That observation leads me very nicely to the subject of freedom for local government, and the problems associated with funding mechanisms. Increasingly, central Government want local government to do more and more--for example, with personal social services--but do not necessarily make available the necessary resources. Our social services departments had already decided that, in the current financial year, they would have to spend well above standard spending assessment, especially on children's services. On average, social services departments are spending 27.4 per cent. more on children's services than the Government expected them to spend. That amounts to £550 million.

Only yesterday, the Local Government Association completed a survey of social services departments, which showed that they budgeted to spend much more than the Government expected. Those departments, collectively, are already £205 million overspent at this stage of the financial year. No wonder local councils up and down the land are unconvinced that the settlement for next year, as described today, will be sufficient to help them to repay the losses that they are making this year, let alone take account of their rising costs.

Rising costs are certainly not being funded by the Government. My local authority, Bath and North East Somerset council, has drawn my attention to the fact that a huge inconsistency between the capital asset thresholds determined by the Department of Social Security and by the Department of Health is to be introduced. That inconsistency will cost my local authority £100,000 in additional costs, which will not be met.

It gets worse. I welcome the Government's announcement in their NHS plan that they intend to boost the quality and availability of intermediate care to reduce the phenomenon of bed blocking. They say that, over three years, that will cost about £900 million, but they expect local government to provide most of the services to meet that aspiration. I have checked today with the Local Government Association, which has analysed the Minister's statement today and can see no evidence of any resources being made available in next year's settlement to help personal social services departments to pay for the boost to intermediate care. It is a further additional burden that local authorities are obliged to fund from their own budgets, which are already stretched to breaking point.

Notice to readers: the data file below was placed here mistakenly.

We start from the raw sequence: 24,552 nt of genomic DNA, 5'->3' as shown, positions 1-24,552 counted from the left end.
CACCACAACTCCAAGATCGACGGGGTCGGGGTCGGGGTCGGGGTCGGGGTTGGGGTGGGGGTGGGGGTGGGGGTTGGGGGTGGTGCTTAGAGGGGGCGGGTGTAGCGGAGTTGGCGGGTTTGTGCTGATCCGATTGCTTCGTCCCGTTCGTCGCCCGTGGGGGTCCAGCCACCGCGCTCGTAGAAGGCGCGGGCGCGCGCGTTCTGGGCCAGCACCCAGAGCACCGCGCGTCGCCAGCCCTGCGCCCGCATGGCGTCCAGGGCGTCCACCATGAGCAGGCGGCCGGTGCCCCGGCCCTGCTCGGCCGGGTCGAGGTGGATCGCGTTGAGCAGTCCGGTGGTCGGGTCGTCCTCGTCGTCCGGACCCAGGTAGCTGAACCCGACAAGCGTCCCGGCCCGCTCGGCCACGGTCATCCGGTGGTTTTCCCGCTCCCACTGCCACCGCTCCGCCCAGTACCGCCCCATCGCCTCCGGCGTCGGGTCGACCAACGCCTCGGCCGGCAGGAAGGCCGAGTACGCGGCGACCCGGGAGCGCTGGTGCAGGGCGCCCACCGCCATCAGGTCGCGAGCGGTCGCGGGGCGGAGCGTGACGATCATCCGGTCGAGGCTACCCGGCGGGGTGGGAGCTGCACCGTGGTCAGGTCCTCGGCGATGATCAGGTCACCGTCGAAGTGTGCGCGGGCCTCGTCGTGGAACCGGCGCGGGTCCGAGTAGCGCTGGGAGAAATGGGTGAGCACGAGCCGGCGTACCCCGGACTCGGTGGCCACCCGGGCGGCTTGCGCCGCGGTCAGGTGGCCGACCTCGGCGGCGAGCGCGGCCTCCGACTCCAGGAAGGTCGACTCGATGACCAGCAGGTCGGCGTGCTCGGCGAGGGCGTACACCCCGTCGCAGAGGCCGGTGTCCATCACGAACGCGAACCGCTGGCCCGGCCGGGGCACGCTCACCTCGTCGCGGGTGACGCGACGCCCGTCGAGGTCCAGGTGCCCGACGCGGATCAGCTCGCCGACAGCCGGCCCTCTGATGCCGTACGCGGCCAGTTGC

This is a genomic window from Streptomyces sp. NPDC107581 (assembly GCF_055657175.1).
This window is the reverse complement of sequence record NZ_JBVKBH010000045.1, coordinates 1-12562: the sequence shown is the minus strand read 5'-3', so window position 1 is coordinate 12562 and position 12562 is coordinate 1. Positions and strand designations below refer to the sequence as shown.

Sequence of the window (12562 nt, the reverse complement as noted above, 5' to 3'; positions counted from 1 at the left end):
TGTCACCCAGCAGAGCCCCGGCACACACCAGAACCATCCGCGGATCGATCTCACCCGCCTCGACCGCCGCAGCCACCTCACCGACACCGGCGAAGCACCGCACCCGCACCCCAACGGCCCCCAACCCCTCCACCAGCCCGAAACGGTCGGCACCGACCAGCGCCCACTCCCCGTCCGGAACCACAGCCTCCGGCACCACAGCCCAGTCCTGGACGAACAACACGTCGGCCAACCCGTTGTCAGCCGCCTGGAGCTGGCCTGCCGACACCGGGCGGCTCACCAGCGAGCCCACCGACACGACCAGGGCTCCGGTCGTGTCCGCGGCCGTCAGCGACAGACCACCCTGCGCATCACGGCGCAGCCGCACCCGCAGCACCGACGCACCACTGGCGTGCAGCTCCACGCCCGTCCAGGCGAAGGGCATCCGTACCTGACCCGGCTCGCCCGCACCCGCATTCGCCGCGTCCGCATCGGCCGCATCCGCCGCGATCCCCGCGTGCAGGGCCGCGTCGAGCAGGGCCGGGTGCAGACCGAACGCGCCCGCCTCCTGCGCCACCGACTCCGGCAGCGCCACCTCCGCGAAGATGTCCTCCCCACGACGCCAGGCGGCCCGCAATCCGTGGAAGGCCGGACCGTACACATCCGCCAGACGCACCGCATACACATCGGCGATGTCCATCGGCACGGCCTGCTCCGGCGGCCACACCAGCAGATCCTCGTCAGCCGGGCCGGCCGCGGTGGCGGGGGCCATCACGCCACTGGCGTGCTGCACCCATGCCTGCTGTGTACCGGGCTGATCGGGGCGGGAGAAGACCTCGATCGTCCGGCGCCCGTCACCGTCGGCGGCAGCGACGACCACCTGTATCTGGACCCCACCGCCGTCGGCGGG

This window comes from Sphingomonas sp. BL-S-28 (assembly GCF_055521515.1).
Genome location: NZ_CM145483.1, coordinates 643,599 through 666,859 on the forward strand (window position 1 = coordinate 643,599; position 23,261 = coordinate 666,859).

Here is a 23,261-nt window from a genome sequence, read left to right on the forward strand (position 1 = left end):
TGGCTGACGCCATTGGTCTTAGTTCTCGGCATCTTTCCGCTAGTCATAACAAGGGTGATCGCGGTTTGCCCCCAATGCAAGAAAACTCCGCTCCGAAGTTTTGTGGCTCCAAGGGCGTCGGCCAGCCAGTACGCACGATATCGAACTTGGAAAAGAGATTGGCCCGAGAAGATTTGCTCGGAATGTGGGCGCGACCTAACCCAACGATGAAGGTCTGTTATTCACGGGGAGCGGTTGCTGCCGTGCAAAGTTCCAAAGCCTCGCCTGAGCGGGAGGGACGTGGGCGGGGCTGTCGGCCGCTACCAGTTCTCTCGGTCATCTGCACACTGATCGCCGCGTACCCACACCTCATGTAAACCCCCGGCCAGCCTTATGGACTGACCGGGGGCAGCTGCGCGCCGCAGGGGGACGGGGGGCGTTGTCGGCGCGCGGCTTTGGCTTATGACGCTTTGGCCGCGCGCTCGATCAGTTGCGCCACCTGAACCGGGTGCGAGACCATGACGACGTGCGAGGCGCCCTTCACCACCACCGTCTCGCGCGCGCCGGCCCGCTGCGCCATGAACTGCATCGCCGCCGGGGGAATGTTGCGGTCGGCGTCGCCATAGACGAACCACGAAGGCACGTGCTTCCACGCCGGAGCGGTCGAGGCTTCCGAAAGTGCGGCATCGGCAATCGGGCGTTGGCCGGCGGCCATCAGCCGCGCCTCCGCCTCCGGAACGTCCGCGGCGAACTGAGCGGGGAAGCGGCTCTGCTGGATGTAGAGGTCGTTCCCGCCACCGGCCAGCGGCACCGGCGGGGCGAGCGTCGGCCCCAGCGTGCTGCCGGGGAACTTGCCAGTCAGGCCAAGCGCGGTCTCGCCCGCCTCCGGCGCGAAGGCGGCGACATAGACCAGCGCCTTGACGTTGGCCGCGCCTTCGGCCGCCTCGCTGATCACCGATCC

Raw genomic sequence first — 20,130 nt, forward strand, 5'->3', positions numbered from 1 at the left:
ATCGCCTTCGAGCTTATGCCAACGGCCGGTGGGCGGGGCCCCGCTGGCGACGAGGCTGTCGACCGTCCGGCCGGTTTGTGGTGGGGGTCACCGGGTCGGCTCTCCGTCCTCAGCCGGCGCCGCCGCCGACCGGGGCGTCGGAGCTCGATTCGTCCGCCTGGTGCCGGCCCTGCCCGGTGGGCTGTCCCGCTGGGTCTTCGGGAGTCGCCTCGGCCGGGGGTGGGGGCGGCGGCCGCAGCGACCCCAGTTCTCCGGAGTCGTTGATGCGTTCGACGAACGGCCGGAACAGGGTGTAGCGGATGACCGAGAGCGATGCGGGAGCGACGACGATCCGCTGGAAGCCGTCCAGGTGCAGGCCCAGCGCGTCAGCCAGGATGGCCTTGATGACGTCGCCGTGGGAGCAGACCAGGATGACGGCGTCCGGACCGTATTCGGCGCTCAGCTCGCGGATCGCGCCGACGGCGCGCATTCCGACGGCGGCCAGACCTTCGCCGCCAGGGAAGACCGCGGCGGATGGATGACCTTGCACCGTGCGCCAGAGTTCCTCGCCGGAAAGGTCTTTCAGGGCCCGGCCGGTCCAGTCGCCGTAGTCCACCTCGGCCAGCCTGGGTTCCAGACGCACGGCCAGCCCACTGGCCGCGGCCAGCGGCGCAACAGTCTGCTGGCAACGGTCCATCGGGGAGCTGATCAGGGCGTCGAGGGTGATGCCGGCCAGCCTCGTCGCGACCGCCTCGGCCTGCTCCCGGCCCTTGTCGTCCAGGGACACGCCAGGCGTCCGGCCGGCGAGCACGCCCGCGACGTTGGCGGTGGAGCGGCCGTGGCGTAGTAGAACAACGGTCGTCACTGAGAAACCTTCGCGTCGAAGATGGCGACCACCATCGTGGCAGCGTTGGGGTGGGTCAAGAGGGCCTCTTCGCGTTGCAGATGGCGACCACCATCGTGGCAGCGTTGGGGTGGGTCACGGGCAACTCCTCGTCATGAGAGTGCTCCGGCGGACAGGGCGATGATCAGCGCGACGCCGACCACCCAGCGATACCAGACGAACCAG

The Government will undoubtedly make an announcement about the teachers' pay award in the next few days. I hope very much that it will be a good

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settlement; we desperately need it. Last September, we were 4,000 teachers short. Pupil-teacher ratios in secondary schools are now at their worst for more than 20 years. We desperately need to do something about that shortage. However, if that good teachers' pay award--some are now talking of figures as high as 3.7 per cent.--is not fully funded by the Government, it will impose huge pressures on our local councils, whose education budgets, too, are already massively overstretched.

It is no wonder, given those additional pressures, that council taxes are set to increase by significantly more than the rate of inflation. The Minister is not prepared to put a figure on it. The hon. Member for Eastbourne (Mr. Waterson) put a figure on it of about 9 per cent. I shall place on the record our figure, because I gave it last November and the evidence suggests that I am yet again likely to be right. I predict an increase of 6.7 per cent., but time will tell. However, the Minister, with her indication, the hon. Member for Eastbourne and I all predict that council taxes across the land will increase by more than the rate of inflation. That is the fault not of local government but of the local government finance settlement from this Labour Government.